Saturday, 15 October 2011

An A4e degree

Now A4e will soon be able to award degrees.

WalesOnline broke the story on 14 October in what was clearly a press release from Glyndwr University and A4e. "The company relationship is set to be launched in January with a means to achieving maximum participation in higher education from socially and economically disadvantaged sectors of society. It will take on innovative approaches to learning, tackling social exclusion and generational joblessness." There's more stuff about partnership, "re-skilling the workforce" and "transforming their lives". But it's not at all clear what the nature of this partnership is. For that, we had to wait till today and a piece in The Times Higher Education. "Glyndwr will train A4e staff so that they can give higher education to unemployed people" and will "validate higher education courses run by the international recruitment company, A4e." It's going to start in Wales but "Glyndwr might follow A4e’s business into Europe." Much the same piece appears in The Daily Post. The two organisations have not yet worked out the financial side of the deal but they hope to be up and running by January.

Let's not be entirely cynical. If this results in A4e being able to offer genuine degree-level courses to their unemployed clients, that can only be of benefit. The university, based in Wrexham, will not want to repeat the recent scandal surrounding the University of Wales which had been validating useless or non-existent courses for money. And A4e will want to be taken seriously in the higher education sector. But we'll have to wait and see.


  1. Demonstrations in cities throughout the world to demonstrate against capitalism and cutbacks in expenditure today ..... A4e are so greedy. Whether a4e degrees if they come into fruition will have credibility, I doubt.

    Regarding the so called new House Swap scheme ..... Eh, there is one already!

  2. Predicted it.... If they do work on proper education then ok, but i doubt it. There are many courses out there that are essentially useless. Courses that are all an exercise in getting a piece of paper saying you can do it.

  3. They're going to train the staff to offer degrees? Does this not require the staff to have a degree? How can you teach to degree level in a subject if you yourself don't possess one? And if so, they won't get that up and running by January. IMO that's not a degree whatever A4E want to call it.

    And given that I know at least 3 people on the WP who have degrees in various subjects and can't find a job I don't see that right now it will be too much help anyway, although I guess the clients will be doing 3-4 years of degree work and so not be looking for a job.

  4. Perhaps they will get these graduates and others with degrees who are unemployed, teaching other people.. free teachers. Perhaps they will get people to volunteer to work in a4e to teach others...It would be interesting to see what kind of courses they will offer. Yes i am a cynic.. but frequently my cynicism isnt as bad as the real world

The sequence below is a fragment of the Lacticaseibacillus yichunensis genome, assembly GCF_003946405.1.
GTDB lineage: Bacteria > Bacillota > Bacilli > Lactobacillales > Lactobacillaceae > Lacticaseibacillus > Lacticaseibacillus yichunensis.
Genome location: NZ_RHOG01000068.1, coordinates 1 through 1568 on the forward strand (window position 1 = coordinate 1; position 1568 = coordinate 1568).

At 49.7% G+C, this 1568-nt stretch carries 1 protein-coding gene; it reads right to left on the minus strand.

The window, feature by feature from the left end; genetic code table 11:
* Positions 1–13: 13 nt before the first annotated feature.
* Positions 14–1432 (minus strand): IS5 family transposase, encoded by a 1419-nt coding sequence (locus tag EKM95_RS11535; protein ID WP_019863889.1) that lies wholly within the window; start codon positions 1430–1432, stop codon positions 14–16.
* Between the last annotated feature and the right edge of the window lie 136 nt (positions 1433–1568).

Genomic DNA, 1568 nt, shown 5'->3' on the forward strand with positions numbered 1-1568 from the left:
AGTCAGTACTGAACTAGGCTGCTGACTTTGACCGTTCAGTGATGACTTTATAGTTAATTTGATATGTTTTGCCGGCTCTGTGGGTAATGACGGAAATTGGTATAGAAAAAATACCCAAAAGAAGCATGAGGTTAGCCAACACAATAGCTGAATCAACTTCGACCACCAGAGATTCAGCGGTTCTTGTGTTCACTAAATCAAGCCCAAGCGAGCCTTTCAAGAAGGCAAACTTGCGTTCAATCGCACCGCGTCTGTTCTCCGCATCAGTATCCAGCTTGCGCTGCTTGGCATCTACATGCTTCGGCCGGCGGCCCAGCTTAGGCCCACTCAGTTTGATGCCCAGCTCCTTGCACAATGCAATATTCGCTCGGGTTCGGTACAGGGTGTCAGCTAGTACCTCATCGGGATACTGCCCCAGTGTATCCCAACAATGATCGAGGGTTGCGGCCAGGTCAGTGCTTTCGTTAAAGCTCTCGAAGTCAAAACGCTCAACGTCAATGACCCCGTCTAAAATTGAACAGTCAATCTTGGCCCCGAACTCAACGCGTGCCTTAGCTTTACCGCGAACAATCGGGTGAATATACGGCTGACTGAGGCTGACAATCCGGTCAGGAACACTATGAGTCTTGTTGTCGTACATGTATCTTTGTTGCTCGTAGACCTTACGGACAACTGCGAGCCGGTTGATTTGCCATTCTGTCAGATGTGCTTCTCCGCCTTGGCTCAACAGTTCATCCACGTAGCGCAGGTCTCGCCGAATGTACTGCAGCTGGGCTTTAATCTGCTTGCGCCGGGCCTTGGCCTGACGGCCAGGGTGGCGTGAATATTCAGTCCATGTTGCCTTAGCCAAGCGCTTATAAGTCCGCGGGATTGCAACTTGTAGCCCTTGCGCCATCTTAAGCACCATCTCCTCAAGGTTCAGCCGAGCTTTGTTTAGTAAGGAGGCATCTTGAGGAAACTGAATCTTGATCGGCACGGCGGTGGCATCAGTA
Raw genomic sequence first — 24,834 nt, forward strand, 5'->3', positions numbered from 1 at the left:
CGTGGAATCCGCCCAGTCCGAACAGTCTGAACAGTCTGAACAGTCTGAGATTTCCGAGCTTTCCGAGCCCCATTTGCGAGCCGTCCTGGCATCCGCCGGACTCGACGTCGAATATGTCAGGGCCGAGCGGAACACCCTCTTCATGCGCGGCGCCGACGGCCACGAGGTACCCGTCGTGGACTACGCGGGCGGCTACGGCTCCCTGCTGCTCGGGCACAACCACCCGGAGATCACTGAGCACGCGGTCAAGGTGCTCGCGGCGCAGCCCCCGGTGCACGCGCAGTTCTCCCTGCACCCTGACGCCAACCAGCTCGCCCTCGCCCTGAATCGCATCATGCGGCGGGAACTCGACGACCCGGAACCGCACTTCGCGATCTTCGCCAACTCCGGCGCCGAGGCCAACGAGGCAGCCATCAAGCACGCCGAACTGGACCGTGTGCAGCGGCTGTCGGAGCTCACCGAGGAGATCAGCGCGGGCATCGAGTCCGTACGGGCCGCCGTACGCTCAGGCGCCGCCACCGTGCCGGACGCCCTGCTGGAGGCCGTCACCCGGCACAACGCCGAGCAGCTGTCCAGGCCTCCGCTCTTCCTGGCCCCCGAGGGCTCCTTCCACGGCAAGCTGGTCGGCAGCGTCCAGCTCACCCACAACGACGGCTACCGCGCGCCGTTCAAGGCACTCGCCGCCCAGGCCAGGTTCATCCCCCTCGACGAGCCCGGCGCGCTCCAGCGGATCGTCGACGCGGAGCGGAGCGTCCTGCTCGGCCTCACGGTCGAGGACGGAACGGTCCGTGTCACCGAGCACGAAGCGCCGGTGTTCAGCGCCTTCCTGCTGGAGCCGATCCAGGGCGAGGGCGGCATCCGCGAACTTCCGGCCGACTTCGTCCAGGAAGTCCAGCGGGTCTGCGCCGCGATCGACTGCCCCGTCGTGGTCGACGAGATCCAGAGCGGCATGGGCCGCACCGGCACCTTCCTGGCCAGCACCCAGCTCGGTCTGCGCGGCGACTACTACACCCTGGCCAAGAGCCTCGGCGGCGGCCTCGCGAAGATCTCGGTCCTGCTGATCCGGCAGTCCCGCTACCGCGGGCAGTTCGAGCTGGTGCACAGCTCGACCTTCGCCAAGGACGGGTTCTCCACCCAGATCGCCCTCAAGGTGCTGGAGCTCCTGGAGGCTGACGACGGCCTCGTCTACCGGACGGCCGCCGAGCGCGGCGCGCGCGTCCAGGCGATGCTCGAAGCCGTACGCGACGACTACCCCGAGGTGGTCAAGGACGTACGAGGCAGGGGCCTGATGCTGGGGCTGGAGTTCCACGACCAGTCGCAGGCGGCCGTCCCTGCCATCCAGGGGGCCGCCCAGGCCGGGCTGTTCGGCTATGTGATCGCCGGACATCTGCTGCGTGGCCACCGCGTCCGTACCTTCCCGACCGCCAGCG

5. The THES link says that they are only training existing A4E staff. You can't teach at any level unless you have a teaching qualification at that level though (and the university itself says you need Qualified Teacher Status to be able to do their Education diploma), so it will be interesting to see how they go about it considering that at the A4E office I go to 5 out of 10 (?) staff seem not to even have A-Level standard education. I am basing this on what I have seen them typing into computers and writing on notes and what I have seen them pasting into peoples' CVs, in addition to posters etc up on the walls.

    The university itself also says on its website that it has the highest level of success at placing graduates in jobs of Welsh unis and also gives its stats for placing UK and EU wide graduates (although it doesn't tell you how that compares with other unis!).

    I'd be interested to see though how an "A4E degree" would be treated by employers, would it be considered second-class even if the awarding university is highly thought of? I've been told that while the Open University is considered very good for Arts subjects, its Science degrees are not considered so good by employers, not because the learning falls down, but because there is a lack of practical training (you get 1 week intensive/year instead of several days through an academic year).

    Either way, A4E have to get their staff trained up so it will be an absolute minimum of a year before anything comes of this. I'm wondering though if it is designed to focus more on Welsh unemployment rather than UK wide.

  6. I've thought to myself it won't be long before we have the likes of Tesco, as they encroach further into our lives and communities, running schools. They'll be offering degrees in shelf stacking and cashier duty. This will be the great in great britain as we all become slaves ever more to corporations.


    CEO Andrew Dutton described the new deal as providing “education in its broadest sense”.

    Glyndwr chair of governors Michael Cant said: “This is about making a shift fundamentally in how we do things. We have the commercial acumen and the academic expertise.”

    He said there was no doubt the partnership would create new Wrexham jobs: “If we don’t create jobs we have failed. The question for me is, how many?”

    Prof Scott said the agreement would also mean Glyndwr would be offering qualifications through A4e across the UK and Europe.


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